After an unnecessarily lengthy intro of Batgirl’s/Batman’s relationship which doesn’t truly mesh with the second and third acts (said intro not part of the comic book, as far as I can remember), “Killing Joke” gets to the meat of the story, when The Joker attacks Batgirl and kidnaps her father, who is Police Commissioner Gordon.  Batman goes on a rampage, going after every criminal he comes upon to get evidence of where The Joker is.  But when Batman finally finds The Joker, will it be too late?  Will The Joker bring out the madness in Commissioner Gordon?  Will Batman finally succumb to his own rage and kill The Joker?

My most memorable, movie moment of “Batman: The Killing Joke” is **SPOILER ALERT** the scene when Batgirl, not in costume, opens her apt. door expecting a friend and instead sees The Joker pointing a gun to her stomach.

Fans of the source material — I’m one — will most likely not find this adaptation as satisfying as the original.  The comic was less than 48 pages if my memory serves me correctly, and in those few pages it packed one hell of a story that was well-paced and intense.   This movie, by expanding a short story into near-feature length, adds scenes and sequences that slow the movie down.  Yes, the extra stuff adds backstory which yields greater understanding of the main characters; but the pacing and high intensity are sacrificed.

Although far from being great, “Batman: The Killing Joke” is a good movie; and Mark Hamill’s performance as The Joker is outstanding, as usual.

— M

 

 

Grade C +

For those who are Roman numeral challenged, “Saw V” is the fifth movie of the “Saw” series.  Mostly this movie is about one of Jigsaw’s proteges and how this person came to be just that.  It’s a somewhat interesting origin story; and of course, “Saw V” has the traps (half of which are a bit boring compared to the previous “Saw” movies), the cruel and bloody choices the victims have to make to “redeem” themselves, the frenetic editing, the fast pacing, and the lean sets.  What we no longer get are the clever, non-linear story-telling that gives us several twists and surprises in the end.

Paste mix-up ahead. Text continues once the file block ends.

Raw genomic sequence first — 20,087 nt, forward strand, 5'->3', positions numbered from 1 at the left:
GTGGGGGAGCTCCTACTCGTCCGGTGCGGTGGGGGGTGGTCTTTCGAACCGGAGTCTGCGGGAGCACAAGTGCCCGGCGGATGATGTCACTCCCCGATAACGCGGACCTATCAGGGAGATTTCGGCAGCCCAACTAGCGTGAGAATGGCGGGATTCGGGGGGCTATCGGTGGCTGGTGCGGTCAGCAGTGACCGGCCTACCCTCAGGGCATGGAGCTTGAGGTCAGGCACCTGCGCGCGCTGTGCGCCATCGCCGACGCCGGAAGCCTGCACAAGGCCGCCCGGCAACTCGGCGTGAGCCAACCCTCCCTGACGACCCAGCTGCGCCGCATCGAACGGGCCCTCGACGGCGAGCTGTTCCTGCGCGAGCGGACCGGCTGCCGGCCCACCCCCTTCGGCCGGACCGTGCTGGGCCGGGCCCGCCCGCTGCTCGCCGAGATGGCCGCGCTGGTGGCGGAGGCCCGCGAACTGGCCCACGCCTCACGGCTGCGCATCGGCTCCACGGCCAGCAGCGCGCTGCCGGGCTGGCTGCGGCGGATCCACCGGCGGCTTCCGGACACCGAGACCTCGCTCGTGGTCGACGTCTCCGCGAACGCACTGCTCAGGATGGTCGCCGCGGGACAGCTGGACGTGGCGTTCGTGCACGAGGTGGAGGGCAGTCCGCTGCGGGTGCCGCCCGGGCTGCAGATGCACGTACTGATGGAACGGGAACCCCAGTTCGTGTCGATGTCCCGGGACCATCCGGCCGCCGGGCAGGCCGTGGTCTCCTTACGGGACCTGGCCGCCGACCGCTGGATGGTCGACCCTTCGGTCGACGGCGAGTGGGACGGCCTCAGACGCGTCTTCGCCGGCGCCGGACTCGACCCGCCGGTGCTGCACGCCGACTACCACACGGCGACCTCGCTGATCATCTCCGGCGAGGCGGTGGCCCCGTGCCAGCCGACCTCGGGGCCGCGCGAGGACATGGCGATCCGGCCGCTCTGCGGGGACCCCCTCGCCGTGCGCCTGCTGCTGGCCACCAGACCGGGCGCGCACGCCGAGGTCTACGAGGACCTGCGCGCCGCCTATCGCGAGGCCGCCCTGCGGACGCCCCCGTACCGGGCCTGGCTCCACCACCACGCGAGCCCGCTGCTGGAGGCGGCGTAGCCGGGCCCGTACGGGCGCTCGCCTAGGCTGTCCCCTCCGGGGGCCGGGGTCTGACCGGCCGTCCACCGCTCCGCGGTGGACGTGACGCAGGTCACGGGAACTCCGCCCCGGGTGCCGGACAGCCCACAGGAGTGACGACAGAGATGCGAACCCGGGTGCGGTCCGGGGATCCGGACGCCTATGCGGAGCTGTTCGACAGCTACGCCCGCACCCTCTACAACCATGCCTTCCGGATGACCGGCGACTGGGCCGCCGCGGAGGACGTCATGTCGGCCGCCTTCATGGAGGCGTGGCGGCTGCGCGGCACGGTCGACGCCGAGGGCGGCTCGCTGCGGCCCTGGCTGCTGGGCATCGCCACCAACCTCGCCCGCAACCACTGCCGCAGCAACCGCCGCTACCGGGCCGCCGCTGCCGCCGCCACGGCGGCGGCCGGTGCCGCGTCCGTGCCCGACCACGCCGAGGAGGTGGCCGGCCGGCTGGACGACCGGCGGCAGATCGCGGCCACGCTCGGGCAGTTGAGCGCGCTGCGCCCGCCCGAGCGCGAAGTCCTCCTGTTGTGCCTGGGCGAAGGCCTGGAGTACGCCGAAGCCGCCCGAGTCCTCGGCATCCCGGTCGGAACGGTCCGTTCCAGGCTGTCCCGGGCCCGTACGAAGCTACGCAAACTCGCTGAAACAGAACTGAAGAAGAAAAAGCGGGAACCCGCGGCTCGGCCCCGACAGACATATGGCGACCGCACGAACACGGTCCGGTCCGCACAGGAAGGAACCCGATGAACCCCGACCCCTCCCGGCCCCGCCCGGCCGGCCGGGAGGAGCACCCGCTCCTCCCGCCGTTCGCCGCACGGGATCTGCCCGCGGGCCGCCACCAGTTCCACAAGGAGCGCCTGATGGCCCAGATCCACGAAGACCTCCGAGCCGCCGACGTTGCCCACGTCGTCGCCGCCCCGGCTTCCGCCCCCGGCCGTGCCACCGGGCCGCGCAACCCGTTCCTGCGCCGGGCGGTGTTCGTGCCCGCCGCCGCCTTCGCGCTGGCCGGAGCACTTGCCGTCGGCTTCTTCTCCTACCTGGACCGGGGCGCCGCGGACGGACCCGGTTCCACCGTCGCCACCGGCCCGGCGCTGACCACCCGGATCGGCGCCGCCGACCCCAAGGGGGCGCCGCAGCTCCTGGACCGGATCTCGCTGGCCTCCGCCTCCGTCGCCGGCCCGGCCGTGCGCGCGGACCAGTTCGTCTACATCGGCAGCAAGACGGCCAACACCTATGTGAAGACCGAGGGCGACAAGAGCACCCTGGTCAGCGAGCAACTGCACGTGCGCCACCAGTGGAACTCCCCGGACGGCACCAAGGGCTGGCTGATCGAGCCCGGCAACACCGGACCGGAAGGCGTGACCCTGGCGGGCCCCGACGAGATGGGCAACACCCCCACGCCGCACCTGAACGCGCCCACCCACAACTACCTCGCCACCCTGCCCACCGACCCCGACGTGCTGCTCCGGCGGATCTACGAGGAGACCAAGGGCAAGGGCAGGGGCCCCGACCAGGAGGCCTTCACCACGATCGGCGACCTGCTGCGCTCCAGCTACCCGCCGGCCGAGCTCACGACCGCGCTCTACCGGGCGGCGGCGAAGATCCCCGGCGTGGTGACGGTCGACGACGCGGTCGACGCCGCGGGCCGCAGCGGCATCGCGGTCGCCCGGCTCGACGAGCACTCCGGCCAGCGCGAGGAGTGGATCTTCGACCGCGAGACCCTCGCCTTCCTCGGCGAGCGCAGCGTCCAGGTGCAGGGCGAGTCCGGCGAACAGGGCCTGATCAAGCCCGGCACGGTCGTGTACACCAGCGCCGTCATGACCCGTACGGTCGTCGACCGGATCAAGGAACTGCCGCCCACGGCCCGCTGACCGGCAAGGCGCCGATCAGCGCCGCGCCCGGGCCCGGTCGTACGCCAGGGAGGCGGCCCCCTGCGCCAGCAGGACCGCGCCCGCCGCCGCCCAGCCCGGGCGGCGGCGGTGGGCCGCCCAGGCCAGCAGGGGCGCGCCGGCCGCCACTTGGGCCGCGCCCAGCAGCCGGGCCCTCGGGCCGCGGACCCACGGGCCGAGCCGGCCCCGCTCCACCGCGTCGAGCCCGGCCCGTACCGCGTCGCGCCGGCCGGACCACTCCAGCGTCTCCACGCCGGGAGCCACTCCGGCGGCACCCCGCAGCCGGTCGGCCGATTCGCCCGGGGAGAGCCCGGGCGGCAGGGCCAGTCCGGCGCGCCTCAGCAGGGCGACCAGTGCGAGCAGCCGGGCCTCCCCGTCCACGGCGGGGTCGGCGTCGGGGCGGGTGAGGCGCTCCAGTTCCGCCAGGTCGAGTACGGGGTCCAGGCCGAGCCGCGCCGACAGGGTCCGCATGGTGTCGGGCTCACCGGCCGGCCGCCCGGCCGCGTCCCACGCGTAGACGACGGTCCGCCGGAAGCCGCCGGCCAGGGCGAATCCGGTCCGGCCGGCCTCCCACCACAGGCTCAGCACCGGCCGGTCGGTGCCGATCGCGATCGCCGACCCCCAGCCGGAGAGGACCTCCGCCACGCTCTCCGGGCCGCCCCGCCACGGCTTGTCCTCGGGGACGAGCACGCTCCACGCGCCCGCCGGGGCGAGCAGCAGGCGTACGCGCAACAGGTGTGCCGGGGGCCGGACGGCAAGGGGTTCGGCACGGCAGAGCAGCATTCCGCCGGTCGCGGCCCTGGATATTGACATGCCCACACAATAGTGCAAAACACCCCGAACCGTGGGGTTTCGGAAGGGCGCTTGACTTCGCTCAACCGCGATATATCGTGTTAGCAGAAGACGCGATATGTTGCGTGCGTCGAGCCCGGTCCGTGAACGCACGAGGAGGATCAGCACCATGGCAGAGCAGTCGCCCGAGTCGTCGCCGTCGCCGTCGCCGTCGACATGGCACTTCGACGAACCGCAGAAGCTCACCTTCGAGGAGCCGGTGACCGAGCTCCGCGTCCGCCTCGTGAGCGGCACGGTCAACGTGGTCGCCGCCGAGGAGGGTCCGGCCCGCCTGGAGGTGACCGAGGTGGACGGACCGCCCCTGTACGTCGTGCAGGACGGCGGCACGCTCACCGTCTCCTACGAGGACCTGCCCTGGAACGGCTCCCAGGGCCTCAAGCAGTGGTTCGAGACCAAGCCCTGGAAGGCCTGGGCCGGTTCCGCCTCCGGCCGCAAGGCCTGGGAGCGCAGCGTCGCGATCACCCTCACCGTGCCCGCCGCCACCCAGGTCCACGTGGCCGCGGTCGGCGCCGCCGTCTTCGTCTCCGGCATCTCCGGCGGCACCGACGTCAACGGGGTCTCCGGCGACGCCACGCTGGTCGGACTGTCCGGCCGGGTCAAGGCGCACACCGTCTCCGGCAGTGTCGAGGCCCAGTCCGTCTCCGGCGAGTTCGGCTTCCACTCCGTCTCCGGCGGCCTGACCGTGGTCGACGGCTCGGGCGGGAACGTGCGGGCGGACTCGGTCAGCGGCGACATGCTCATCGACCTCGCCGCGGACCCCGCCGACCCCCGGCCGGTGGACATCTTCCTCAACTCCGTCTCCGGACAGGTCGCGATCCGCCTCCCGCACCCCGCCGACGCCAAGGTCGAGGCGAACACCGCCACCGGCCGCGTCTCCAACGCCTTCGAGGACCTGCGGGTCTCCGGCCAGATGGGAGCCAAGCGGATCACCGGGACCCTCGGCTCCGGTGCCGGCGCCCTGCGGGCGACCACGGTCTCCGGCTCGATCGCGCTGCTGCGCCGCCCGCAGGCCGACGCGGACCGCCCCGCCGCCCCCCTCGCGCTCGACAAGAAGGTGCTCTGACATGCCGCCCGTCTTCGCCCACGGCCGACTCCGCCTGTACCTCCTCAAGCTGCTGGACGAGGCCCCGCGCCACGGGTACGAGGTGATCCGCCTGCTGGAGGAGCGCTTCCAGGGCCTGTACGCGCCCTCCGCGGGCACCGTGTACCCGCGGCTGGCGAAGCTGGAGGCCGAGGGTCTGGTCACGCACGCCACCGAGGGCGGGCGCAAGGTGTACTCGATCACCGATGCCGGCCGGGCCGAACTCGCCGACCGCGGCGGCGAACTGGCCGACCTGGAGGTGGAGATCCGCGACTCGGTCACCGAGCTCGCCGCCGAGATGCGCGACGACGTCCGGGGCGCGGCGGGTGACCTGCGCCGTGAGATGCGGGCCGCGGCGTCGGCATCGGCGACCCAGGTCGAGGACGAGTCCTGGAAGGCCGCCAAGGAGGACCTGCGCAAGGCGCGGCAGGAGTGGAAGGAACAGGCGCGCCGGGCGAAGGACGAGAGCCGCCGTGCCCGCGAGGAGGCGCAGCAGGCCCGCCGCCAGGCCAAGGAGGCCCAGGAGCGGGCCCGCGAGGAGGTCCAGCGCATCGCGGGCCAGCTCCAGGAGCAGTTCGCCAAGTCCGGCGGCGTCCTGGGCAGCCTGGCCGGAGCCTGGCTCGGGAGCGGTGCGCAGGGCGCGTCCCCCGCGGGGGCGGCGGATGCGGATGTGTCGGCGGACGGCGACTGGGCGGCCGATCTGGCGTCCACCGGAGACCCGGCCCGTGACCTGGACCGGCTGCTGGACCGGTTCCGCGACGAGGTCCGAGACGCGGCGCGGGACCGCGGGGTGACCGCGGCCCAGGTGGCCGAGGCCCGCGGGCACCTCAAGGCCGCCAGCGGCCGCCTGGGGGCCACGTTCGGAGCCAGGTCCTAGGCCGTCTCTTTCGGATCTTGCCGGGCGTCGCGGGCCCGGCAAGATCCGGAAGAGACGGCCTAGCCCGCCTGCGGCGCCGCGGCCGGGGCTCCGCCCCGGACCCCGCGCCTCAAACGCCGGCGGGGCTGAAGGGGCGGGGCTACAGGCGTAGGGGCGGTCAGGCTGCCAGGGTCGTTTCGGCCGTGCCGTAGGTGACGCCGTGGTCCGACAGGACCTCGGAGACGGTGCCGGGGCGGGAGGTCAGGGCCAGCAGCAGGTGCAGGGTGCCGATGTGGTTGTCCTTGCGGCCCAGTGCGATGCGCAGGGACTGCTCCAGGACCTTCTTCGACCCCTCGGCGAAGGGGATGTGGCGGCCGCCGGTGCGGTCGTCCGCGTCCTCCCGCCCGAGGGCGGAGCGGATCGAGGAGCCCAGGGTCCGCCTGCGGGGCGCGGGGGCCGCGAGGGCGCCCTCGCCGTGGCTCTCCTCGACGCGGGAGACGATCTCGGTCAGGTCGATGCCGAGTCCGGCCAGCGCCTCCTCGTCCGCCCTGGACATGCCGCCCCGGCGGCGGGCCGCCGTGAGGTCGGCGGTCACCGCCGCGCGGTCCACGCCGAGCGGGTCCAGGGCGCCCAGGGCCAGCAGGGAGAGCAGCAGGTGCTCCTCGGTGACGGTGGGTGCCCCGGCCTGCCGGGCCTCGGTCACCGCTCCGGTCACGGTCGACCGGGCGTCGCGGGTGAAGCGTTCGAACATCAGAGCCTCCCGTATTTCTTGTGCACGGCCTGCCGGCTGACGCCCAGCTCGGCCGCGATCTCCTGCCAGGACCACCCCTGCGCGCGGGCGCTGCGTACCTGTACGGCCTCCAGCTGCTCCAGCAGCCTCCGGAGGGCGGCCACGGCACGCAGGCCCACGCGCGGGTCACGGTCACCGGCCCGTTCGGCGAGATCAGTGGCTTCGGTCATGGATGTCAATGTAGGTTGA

The shenanigans are also amped up in “Saw V.”  Many traps are huge, set pieces that would take an army of MIT grads with lots of disposable cash to set up.  But we are to believe two or three people (including a near-death cancer patient) did all this.  There is a limit to suspension of disbelief.  Also, there’s a difference between suspension of disbelief, and suspension of b.s.  The former is fairly easy for moviegoers to do; the latter…not so much.

My most memorable, movie moment of “Saw V” is the scene when two victims put their arms in traps that have buzzsaws so that enough blood can be drawn to release the locks and set them free.   Gruesome, cringeworthy, and a bit funny because both victims were making faces that looked like they were having orgasms.

This fifth installment of the “Saw” series continues the downward slide — regarding the quality of the script — that was started in “Saw IV,” a strong sign that maybe it’s time to put this baby to bed.

— M

Grade D –

A modern, vampire tale: a man (played by Cristobal Tapia Montt) enters a small town looking for a woman.  Instead, he finds trouble: a young thug who does what he wants because of who his father is; and the thug’s father, a high-ranking police officer who will do anything to protect his son.  Father and son commit a heinous crime that they try to cover up, but “The Stranger” has terrible secrets of his own that will threaten to spill the blood of many who live in the town.

My most memorable, movie moment of “The Stranger” was the start of the closing credits.  I was so happy that it ended and my suffering was over.  Why did I not stop the movie earlier?  Because I was watching it with three other people…otherwise this movie would have been stopped at the 20 minute mark.

A badly written script (almost every line has the word “fuck” or some variant of it, telling me that the writer/director doesn’t have the skill to create tense, gripping dialogue without the crutch of curse words; characters who do things that make no sense; pacing that is off), and acting that belongs in high school plays completely wreck a good story.  If you’re looking for a movie to watch while folding your laundry and playing with your phone and checking out the sale items on the local CVS flier, then this movie is for you!

— M